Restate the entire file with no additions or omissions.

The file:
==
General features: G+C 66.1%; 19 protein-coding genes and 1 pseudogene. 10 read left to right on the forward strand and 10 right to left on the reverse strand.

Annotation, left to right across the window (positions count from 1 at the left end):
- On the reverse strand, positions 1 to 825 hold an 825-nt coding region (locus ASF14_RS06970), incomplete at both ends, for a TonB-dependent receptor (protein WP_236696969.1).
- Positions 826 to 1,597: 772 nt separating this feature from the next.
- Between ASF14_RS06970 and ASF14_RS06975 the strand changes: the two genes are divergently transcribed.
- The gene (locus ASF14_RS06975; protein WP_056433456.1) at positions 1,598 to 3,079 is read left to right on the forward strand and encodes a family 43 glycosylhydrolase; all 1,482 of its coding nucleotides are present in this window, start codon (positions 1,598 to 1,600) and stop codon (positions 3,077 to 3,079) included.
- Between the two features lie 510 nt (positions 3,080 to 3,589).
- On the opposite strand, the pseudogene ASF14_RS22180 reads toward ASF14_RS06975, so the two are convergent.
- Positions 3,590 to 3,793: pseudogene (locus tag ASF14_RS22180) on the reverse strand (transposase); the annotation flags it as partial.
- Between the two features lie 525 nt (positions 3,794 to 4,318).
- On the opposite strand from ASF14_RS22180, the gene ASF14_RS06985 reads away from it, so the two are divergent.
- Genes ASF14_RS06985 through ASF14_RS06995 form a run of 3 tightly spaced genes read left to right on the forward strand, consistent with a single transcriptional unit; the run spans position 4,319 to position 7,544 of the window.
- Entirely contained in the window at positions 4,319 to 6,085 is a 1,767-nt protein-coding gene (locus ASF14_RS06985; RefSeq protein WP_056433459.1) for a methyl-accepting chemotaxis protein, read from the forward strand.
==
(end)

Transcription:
General features: G+C 66.1%; 19 protein-coding genes and 1 pseudogene. 10 read left to right on the forward strand and 10 right to left on the reverse strand.

Annotation, left to right across the window (positions count from 1 at the left end):
- On the reverse strand, positions 1 to 825 hold an 825-nt coding region (locus ASF14_RS06970), incomplete at both ends, for a TonB-dependent receptor (protein WP_236696969.1).
- Positions 826 to 1,597: 772 nt separating this feature from the next.
- Between ASF14_RS06970 and ASF14_RS06975 the strand changes: the two genes are divergently transcribed.
- The gene (locus ASF14_RS06975; protein WP_056433456.1) at positions 1,598 to 3,079 is read left to right on the forward strand and encodes a family 43 glycosylhydrolase; all 1,482 of its coding nucleotides are present in this window, start codon (positions 1,598 to 1,600) and stop codon (positions 3,077 to 3,079) included.
- Between the two features lie 510 nt (positions 3,080 to 3,589).
- On the opposite strand, the pseudogene ASF14_RS22180 reads toward ASF14_RS06975, so the two are convergent.
- Positions 3,590 to 3,793: pseudogene (locus tag ASF14_RS22180) on the reverse strand (transposase); the annotation flags it as partial.
- Between the two features lie 525 nt (positions 3,794 to 4,318).
- On the opposite strand from ASF14_RS22180, the gene ASF14_RS06985 reads away from it, so the two are divergent.
- Genes ASF14_RS06985 through ASF14_RS06995 form a run of 3 tightly spaced genes read left to right on the forward strand, consistent with a single transcriptional unit; the run spans position 4,319 to position 7,544 of the window.
- Entirely contained in the window at positions 4,319 to 6,085 is a 1,767-nt protein-coding gene (locus ASF14_RS06985; RefSeq protein WP_056433459.1) for a methyl-accepting chemotaxis protein, read from the forward strand.